As the birthplace of third party litigation funding (TPLF), Australia has not only become a global center for TPLF, but it has also developed a model of funded, opt-out class actions for the rest of the world. According to a study conducted by NERA, TPLF’s rise is a significant contributor to the recent increase in class actions in Australia.

In early 2018, the Australian Attorney General commissioned the Australian Law Reform Commission (ALRC) to review the federal class action rules and the practice of TPLF. In January 2019, ALRC published a final report Integrity, Fairness and Efficiency — An Inquiry into Class Action Proceedings and Third Party Litigation Funding (ALRC Report 134).

Following the release of the ALRC report, Attorney General Christian Porter announced in early 2020 that the federal government would consider federal legislation to regulate the litigation funding industry. To this end, the federal government launched an extensive Parliamentary investigation into Australia’s class action system and TPLF industry in March 2020.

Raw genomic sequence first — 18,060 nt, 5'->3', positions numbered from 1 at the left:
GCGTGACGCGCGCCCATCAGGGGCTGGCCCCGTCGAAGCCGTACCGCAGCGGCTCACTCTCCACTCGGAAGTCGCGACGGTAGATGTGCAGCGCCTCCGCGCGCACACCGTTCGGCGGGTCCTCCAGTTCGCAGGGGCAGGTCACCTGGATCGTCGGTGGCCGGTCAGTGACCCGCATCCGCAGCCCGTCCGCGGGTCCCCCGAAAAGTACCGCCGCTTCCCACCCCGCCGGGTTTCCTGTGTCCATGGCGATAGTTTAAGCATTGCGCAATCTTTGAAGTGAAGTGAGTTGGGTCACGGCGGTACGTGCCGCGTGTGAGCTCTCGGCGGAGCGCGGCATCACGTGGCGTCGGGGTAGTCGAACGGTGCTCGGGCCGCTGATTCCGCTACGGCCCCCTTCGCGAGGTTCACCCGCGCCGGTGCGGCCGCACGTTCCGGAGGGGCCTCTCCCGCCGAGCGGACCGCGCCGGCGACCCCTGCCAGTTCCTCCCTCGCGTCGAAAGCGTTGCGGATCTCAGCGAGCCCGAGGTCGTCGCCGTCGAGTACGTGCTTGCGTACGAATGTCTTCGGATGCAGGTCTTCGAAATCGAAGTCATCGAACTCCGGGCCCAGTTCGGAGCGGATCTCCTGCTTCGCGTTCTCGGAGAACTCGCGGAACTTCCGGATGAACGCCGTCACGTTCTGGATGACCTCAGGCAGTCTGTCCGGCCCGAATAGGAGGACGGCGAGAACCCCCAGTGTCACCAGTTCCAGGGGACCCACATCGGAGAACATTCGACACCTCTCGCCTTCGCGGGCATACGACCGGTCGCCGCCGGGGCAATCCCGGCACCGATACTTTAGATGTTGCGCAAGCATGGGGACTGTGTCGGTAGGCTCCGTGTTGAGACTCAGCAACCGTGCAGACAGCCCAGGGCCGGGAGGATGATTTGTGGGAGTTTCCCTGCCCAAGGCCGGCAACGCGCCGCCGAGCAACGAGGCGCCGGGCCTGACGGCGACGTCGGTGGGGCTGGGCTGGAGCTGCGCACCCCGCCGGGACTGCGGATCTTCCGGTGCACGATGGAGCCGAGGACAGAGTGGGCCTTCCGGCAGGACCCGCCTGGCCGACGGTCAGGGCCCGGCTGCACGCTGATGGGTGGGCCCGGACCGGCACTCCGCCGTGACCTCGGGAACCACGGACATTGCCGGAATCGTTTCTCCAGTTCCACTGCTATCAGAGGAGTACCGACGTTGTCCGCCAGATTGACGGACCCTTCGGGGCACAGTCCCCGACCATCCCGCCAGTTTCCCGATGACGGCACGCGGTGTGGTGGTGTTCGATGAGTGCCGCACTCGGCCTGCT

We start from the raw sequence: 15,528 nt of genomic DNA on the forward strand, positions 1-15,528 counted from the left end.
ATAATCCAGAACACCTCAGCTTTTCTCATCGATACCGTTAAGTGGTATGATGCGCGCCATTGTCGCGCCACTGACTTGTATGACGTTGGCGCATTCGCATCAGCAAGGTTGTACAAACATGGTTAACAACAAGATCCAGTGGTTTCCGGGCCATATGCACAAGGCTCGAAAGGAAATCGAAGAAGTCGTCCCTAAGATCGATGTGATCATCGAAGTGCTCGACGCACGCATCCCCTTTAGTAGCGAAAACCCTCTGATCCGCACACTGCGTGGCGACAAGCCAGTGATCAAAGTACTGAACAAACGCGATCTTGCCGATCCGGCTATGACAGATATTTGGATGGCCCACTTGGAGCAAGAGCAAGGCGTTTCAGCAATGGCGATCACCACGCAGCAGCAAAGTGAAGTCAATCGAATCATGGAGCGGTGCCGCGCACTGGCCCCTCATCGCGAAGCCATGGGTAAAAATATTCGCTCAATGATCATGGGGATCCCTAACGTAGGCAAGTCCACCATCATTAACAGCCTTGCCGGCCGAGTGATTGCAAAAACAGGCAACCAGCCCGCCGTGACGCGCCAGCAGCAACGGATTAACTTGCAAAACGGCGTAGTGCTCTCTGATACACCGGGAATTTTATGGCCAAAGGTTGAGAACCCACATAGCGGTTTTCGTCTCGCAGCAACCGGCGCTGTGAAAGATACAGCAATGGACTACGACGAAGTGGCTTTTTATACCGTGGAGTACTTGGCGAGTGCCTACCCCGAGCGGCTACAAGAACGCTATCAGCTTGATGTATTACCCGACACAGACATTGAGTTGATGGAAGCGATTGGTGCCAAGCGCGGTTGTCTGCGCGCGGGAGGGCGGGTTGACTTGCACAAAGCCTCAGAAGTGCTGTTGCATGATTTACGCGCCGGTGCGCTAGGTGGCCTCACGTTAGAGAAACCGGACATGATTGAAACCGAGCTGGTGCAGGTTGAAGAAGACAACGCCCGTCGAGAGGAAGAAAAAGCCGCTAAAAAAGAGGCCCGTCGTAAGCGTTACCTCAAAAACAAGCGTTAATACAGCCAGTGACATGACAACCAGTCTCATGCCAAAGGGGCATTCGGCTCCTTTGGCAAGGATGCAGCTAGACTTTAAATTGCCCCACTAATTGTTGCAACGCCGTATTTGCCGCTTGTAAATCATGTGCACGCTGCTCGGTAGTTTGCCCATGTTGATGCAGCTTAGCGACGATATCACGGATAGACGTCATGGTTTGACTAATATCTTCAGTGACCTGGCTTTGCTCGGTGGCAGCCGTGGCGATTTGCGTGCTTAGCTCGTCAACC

The Parliament’s Joint Committee on Corporations and Financial Services will examine the enormous profits being made by funders and the impact of funding on justice outcomes. The inquiry is expected to shed light on some of the worst aspects of the funding industry. The Committee will also look at all aspects of the class action system and assess the impact of the increase in class actions on the Australian economy.

Submission to the Parliament investigation, including ILR’s comments, can be found here.

This inquiry will issue an official report on December 7, 2020. They may propose legislation based on their report in early 2021.

More information about third party litigation funding can be found here.